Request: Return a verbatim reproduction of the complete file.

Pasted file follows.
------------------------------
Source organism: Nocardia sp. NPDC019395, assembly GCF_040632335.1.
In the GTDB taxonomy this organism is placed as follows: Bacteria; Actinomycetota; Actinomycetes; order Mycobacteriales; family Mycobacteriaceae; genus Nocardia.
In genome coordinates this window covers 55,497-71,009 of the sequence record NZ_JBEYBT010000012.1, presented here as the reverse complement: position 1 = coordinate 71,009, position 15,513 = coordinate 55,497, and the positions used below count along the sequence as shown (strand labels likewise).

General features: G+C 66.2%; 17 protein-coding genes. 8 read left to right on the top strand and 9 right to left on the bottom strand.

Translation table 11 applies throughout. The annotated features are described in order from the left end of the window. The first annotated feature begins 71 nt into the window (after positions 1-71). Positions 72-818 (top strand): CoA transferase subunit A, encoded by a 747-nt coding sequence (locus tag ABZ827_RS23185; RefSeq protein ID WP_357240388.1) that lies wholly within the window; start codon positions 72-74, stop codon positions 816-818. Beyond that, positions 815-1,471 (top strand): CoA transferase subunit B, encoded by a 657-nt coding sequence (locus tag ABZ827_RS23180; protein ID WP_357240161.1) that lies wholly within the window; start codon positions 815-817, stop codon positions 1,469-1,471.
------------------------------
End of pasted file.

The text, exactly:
Source organism: Nocardia sp. NPDC019395, assembly GCF_040632335.1.
In the GTDB taxonomy this organism is placed as follows: Bacteria; Actinomycetota; Actinomycetes; order Mycobacteriales; family Mycobacteriaceae; genus Nocardia.
In genome coordinates this window covers 55,497-71,009 of the sequence record NZ_JBEYBT010000012.1, presented here as the reverse complement: position 1 = coordinate 71,009, position 15,513 = coordinate 55,497, and the positions used below count along the sequence as shown (strand labels likewise).

General features: G+C 66.2%; 17 protein-coding genes. 8 read left to right on the top strand and 9 right to left on the bottom strand.

Translation table 11 applies throughout. The annotated features are described in order from the left end of the window. The first annotated feature begins 71 nt into the window (after positions 1-71). Positions 72-818 (top strand): CoA transferase subunit A, encoded by a 747-nt coding sequence (locus tag ABZ827_RS23185; RefSeq protein ID WP_357240388.1) that lies wholly within the window; start codon positions 72-74, stop codon positions 816-818. Beyond that, positions 815-1,471 (top strand): CoA transferase subunit B, encoded by a 657-nt coding sequence (locus tag ABZ827_RS23180; protein ID WP_357240161.1) that lies wholly within the window; start codon positions 815-817, stop codon positions 1,469-1,471.